ST. LOUIS — Christina Green hoped cataract surgery would clear up her blurred vision, which had worsened after taking medication to fight her breast cancer.

But the former English teacher said her surgery in 2019 with eye consultants failed to achieve 20/20 vision or correct her astigmatism, despite an out-of-pocket fee of $3,000 for surgical upgrading of astigmatism. Green, 69, said she ended up feeling more like a dollar sign for the practice than a patient.

“You are a cow among a herd as you move from this station to this station to this station,” she said.

Ophthalmology Consultants is part of EyeCare Partners, one of America’s largest private equity-backed eye care groups. It is headquartered in St. Louis and has some 300 ophthalmologists and 700 optometrists in its networks in 19 states. The band declined to comment.

Switzerland-based Partners Group bought EyeCare Partners in 2019 for $2.2 billion. Another eye care giant, Texas-based Retina Consultants of America, was established in 2020 with a $350 million investment from Webster Equity Partners, a Massachusetts-based private equity firm, and now says on its site Web that it has 190 doctors in 18 states. Other private equity groups are establishing regional footprints with practices such as Midwest Vision Partners and EyeSouth Partners. Acquisitions have increased so much that private equity firms now routinely sell practices to each other.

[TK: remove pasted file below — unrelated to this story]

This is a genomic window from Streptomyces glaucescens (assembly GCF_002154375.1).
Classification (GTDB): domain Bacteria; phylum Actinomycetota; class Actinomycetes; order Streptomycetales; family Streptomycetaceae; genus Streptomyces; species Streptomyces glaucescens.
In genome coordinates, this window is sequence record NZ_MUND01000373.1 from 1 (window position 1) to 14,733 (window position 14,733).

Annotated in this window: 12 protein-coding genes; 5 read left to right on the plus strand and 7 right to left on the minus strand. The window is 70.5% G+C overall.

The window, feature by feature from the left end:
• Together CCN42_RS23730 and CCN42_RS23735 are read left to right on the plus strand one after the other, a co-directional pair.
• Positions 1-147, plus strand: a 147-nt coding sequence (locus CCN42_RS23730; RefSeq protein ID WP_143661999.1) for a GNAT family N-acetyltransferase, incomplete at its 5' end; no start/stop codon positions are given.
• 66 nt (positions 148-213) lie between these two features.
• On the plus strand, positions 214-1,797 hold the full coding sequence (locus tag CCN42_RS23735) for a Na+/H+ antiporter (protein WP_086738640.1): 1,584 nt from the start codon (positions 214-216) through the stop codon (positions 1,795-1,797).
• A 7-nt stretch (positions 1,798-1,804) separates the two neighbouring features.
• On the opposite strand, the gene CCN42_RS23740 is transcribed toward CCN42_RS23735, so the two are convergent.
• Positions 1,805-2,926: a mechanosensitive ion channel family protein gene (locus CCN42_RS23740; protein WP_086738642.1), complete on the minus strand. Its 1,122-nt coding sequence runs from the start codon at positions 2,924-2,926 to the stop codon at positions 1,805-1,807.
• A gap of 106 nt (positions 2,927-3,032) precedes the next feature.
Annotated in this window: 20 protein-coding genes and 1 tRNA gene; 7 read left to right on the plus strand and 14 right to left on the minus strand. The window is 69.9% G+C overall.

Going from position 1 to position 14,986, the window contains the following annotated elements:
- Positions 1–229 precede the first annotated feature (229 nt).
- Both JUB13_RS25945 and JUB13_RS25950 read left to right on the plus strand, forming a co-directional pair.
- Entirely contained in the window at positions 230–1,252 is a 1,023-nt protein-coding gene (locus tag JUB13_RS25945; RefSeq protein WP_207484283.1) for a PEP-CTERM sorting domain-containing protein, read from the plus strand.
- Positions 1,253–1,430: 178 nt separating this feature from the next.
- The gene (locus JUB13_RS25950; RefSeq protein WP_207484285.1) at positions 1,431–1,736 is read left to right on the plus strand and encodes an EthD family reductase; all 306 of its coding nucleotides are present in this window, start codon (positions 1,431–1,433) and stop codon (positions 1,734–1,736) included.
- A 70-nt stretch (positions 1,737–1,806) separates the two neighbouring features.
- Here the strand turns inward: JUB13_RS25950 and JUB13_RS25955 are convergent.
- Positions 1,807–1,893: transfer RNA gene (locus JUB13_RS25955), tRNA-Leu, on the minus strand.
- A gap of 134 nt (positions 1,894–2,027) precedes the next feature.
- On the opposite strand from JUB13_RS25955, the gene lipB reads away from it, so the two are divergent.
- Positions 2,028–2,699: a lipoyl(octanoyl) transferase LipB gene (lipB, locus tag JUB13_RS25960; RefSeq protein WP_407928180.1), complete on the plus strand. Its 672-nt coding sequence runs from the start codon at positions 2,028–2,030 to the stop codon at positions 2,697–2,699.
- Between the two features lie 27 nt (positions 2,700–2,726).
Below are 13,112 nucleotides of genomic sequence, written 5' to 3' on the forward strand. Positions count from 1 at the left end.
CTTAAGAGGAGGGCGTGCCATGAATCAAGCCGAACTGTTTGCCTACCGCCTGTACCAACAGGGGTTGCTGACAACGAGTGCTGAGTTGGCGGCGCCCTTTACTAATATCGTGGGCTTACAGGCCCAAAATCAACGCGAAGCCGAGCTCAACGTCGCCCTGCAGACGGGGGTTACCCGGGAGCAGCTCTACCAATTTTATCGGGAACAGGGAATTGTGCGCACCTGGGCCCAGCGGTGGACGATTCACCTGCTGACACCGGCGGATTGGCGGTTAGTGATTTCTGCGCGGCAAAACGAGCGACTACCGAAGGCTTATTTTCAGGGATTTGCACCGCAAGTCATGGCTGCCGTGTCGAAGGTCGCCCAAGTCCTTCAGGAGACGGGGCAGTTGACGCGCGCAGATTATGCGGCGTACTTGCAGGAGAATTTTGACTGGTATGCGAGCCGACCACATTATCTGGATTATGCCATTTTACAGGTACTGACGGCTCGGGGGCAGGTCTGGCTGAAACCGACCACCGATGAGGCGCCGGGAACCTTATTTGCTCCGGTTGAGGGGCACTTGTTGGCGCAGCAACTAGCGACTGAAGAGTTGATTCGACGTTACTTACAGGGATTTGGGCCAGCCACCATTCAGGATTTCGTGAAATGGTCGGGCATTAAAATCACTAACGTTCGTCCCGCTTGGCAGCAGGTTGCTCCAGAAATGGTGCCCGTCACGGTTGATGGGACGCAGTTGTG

Over the past decade, private equity groups have gone from taking over a handful of practices to working with up to 8% of the nation’s ophthalmologists, said Dr. Robert E. Wiggins Jr., chairman. from the American Academy of Ophthalmology.